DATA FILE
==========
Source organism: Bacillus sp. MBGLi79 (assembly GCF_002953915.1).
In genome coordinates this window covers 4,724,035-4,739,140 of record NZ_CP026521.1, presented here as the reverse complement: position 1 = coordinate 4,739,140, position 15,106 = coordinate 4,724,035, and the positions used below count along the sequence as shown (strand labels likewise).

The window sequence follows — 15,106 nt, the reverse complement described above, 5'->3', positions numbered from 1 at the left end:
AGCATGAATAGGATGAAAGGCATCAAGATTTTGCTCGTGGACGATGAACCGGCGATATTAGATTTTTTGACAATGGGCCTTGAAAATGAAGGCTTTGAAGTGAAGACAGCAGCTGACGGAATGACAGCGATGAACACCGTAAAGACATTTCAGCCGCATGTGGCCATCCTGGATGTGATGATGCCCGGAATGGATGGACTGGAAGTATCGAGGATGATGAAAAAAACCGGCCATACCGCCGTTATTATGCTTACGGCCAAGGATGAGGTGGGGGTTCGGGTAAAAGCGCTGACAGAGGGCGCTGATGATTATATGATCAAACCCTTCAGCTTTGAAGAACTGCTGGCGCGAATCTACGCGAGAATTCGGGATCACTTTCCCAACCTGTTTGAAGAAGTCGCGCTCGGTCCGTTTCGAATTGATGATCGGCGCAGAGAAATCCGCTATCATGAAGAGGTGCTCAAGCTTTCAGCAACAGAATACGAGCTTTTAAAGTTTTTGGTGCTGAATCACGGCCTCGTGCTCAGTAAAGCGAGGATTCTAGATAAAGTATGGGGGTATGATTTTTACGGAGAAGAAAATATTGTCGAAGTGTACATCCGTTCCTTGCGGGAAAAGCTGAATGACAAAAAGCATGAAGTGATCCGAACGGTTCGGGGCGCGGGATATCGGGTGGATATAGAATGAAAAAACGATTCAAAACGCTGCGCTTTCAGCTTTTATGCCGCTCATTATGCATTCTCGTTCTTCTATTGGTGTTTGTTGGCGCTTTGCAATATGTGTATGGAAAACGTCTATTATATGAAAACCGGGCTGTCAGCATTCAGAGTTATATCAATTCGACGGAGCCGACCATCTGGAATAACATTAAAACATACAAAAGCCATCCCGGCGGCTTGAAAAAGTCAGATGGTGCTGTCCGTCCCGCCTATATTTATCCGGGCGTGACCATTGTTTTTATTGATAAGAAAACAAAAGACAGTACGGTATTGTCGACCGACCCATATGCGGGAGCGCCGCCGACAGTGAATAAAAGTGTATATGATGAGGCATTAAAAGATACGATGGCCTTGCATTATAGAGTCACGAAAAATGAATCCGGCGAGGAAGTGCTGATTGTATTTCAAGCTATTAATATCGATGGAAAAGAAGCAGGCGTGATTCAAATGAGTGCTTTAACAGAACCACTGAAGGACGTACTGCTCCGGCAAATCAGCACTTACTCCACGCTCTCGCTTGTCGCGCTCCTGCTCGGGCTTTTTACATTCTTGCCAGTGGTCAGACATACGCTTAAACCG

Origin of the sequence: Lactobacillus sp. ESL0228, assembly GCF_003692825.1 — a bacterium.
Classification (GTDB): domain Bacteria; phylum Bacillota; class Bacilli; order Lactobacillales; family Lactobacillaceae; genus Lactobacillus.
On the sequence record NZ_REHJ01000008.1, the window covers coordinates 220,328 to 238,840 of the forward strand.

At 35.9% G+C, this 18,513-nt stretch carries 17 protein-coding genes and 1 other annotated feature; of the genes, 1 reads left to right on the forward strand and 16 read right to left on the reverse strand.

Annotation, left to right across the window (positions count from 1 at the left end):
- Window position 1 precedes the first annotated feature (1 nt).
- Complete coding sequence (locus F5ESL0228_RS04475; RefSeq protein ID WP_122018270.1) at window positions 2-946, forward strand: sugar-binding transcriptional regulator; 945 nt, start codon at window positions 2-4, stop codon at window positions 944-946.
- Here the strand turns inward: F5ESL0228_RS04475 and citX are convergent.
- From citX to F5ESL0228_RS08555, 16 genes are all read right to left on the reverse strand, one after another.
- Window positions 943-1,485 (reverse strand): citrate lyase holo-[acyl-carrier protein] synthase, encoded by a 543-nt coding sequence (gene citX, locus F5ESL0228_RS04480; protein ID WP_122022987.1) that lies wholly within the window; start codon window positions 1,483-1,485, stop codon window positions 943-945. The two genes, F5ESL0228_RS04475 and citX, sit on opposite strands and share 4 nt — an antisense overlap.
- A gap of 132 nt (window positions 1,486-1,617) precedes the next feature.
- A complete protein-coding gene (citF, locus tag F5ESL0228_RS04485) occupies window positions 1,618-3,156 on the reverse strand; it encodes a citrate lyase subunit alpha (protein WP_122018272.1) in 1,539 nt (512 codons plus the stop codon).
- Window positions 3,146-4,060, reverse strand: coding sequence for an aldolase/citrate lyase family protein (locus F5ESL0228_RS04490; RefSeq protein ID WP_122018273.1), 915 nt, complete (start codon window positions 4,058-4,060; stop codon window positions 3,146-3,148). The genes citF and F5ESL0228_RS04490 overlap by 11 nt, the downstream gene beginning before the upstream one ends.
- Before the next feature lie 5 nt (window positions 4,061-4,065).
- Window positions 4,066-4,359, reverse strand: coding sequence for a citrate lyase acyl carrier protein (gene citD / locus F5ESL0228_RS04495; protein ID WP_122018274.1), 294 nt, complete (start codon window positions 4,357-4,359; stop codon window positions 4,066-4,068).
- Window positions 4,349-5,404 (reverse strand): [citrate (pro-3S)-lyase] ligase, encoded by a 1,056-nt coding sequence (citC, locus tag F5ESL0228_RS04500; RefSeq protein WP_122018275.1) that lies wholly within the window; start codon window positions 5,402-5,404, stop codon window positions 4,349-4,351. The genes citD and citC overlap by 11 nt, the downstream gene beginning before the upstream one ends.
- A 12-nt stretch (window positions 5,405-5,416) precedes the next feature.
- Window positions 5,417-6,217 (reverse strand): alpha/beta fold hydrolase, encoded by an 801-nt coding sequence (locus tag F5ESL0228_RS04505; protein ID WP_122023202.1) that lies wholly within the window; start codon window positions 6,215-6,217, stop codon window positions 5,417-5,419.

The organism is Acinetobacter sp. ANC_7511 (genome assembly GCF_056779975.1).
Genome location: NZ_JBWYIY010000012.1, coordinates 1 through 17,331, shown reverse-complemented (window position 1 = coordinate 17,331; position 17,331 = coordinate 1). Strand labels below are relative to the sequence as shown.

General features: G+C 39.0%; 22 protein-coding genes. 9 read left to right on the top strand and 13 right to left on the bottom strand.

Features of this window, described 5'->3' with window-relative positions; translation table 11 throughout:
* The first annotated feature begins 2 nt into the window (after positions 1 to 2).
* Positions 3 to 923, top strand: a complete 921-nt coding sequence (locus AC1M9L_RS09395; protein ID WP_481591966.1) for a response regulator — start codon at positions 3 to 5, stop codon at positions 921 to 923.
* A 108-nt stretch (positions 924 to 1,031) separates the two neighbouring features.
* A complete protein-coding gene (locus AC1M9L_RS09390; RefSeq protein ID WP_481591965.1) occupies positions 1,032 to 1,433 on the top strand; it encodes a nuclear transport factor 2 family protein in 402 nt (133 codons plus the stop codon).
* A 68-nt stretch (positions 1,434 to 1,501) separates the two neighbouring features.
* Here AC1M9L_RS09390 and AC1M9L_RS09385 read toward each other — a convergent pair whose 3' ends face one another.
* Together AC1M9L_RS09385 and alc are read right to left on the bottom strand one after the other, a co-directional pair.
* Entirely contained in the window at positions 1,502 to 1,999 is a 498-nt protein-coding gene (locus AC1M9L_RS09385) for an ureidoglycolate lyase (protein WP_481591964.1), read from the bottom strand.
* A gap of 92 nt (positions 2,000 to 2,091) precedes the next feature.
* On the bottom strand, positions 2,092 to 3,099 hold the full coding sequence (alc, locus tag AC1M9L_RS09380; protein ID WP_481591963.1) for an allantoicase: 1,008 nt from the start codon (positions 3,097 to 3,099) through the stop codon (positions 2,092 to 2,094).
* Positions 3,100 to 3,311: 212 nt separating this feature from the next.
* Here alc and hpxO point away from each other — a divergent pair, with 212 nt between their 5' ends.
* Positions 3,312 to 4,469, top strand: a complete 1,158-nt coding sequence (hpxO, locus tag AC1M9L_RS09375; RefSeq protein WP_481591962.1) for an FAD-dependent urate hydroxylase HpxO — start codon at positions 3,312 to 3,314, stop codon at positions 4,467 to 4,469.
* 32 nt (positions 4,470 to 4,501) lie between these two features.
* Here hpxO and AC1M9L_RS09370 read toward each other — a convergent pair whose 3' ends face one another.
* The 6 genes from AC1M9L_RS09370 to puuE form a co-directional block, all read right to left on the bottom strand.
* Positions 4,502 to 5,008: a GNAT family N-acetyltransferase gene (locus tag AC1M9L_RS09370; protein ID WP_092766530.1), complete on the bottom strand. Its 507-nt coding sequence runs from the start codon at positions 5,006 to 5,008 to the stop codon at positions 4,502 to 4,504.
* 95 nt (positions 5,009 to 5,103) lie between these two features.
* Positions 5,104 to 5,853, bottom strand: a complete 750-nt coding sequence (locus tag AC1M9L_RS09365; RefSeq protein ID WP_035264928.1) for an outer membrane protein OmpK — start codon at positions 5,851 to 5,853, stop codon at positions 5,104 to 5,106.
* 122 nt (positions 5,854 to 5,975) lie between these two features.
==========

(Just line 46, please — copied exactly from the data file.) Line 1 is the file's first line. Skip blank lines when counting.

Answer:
* 122 nt (positions 5,854 to 5,975) lie between these two features.